I was so moved by how Diaa spoke to the bishop in a calm, humble voice, that I began to question the bishop’s power and authority. I started to realize that I might actually know more about the Bible than this bishop. I started thinking, “Am I doing this to please my parents, or myself?” Well, definitely not myself.
Then the bishop incorrectly told my parents that the Baha’is are a sect of Islam, and things got even more complicated. My parents told me I could not marry Diaa. I was devastated. I couldn’t understand how they could judge Diaa based on his religion. They had all kinds of friends, but they had a different standard for who their children could marry.
I was having a terrible time at home. I went to stay at a friend’s house to get away from all the screaming and shouting there.
Every evening Diaa and I spoke on the phone before we went to sleep. He asked me to recite a special Baha’i prayer for times of difficulty, the Tablet of Ahmad. So every night, at midnight — with Diaa in Michigan and me in Ohio — we recited this prayer together. I had so much faith, and I felt as if God was holding my hand through all of this.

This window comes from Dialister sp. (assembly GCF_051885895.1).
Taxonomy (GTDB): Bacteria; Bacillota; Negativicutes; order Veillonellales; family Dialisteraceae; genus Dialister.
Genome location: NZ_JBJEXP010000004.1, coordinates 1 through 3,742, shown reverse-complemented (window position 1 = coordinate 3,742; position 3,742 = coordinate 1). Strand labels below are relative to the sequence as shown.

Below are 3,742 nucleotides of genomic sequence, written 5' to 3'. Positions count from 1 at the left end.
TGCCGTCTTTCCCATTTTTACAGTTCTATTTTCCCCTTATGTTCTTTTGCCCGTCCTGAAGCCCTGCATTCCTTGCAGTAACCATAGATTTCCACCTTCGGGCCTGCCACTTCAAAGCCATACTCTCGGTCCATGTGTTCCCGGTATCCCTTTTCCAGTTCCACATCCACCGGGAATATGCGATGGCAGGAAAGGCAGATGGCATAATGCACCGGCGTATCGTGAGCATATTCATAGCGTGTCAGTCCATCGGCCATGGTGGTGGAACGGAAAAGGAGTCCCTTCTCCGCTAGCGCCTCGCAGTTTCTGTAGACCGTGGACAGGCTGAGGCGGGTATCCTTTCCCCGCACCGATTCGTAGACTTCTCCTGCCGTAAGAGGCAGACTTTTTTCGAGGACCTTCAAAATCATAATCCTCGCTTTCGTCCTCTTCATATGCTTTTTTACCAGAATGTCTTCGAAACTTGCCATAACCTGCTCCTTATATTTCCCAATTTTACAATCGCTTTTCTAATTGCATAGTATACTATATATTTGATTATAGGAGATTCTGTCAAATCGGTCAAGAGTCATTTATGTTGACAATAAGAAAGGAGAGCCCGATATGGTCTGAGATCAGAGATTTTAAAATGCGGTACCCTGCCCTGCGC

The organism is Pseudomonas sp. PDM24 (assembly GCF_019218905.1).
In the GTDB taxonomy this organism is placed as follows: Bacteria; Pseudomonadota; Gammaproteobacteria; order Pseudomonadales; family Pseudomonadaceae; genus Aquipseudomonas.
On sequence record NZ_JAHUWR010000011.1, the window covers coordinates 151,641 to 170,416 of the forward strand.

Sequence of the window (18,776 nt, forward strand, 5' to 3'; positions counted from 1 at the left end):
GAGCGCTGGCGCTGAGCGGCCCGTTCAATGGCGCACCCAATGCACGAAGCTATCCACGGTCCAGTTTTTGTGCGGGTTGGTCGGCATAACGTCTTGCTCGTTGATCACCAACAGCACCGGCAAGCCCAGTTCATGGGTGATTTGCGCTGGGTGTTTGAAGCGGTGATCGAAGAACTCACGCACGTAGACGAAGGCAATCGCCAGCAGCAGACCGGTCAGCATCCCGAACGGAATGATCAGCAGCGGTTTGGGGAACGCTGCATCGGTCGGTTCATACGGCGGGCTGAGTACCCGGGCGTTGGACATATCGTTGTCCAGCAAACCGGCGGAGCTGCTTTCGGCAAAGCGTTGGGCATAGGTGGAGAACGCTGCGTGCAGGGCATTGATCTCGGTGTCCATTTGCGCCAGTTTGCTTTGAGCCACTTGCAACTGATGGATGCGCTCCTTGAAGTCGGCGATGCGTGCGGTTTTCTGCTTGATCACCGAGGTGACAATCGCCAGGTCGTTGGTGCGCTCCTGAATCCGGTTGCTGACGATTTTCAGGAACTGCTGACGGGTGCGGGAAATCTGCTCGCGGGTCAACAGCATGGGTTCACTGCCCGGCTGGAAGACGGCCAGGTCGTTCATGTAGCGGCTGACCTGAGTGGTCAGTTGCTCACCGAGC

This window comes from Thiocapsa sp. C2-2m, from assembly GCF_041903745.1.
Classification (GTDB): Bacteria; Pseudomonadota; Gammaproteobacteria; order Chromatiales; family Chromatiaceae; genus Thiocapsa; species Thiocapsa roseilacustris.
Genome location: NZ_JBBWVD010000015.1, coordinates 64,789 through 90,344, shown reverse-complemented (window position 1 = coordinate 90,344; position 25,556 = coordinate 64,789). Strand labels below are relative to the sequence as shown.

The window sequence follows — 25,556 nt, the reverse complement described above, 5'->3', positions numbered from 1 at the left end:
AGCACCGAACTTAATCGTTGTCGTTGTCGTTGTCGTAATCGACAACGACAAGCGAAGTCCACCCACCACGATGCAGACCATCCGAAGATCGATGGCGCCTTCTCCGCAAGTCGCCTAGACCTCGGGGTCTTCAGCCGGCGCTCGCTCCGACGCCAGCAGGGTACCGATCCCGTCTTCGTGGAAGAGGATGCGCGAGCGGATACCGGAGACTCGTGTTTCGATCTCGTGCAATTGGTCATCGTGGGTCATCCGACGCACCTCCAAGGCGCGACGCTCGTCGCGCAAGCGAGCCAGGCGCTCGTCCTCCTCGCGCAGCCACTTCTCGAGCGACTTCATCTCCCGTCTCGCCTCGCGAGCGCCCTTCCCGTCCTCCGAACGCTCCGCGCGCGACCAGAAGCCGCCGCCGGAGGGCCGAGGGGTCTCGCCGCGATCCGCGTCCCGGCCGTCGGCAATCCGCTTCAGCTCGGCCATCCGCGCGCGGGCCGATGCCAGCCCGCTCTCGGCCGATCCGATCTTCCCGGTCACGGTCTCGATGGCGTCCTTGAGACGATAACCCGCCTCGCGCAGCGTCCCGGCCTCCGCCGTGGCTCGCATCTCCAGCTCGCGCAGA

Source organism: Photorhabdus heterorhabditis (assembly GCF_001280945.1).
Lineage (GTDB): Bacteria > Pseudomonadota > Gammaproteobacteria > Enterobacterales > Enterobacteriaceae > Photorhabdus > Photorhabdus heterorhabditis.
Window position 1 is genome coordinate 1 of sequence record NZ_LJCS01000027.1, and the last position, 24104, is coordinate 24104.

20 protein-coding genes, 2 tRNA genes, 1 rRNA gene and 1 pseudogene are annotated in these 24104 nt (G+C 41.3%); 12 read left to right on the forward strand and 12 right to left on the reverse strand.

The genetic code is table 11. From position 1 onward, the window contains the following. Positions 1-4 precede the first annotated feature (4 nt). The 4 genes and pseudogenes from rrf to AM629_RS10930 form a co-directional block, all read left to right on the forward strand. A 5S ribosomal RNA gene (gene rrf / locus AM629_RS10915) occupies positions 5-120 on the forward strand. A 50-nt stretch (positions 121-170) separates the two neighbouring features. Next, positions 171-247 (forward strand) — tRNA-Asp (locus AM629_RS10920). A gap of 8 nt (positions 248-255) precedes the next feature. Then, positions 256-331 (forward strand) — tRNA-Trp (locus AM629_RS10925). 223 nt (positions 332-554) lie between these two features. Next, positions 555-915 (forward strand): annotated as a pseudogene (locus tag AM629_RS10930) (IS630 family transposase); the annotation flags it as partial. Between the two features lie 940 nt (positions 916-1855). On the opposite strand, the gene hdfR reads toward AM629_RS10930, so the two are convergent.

Then one day my mom called me at my friend’s house, “I need to talk to you and Diaa.”
I came home and Diaa drove down from Michigan. My mother sat us down and told us that she had a dream. In her dream, God spoke to her in a loud, authoritative voice, “Niki, let Diaa marry Ellie, for they will be happy all of their lives!” Then she woke up.
My mother was heeding the dream and giving her consent for us to be married. It was a miracle! I believe the power of our prayers made this happen.
On May 16, 1999, we had a small Baha’i wedding in Canada. Diaa was a Canadian citizen. He had moved there at age 16 from his native Lebanon.
After we were married, I continued my investigation of the Baha’i Faith by reading a book called Thief in the Night by William Sears. While I was reading I felt that God was speaking directly to me, answering my questions and prayers. When I finished, I cried thinking of how blessed I truly felt at that moment!
A few months later, Diaa and I took a trip to visit the Baha’i House of Worship near Chicago. As we sat inside I prayed, “God! I’m here! If this is my mission on Earth, then please give me a sign!” I felt tears streaming down my face, and my soul felt a sense of peace, and I was overcome with a yearning to become a Baha’i, which I did.
All these years later, we have two beautiful and healthy children, Katia and Jad. Every day I thank God for this wonderful journey He’s given me. My life has been, and still is, one blessing after another!
Christ said: “I tell you, whatever you ask in Prayer, Believe as if you have it, and it will be yours.” (Mark 11:24) My prayers and dreams led me to the Baha’i Faith.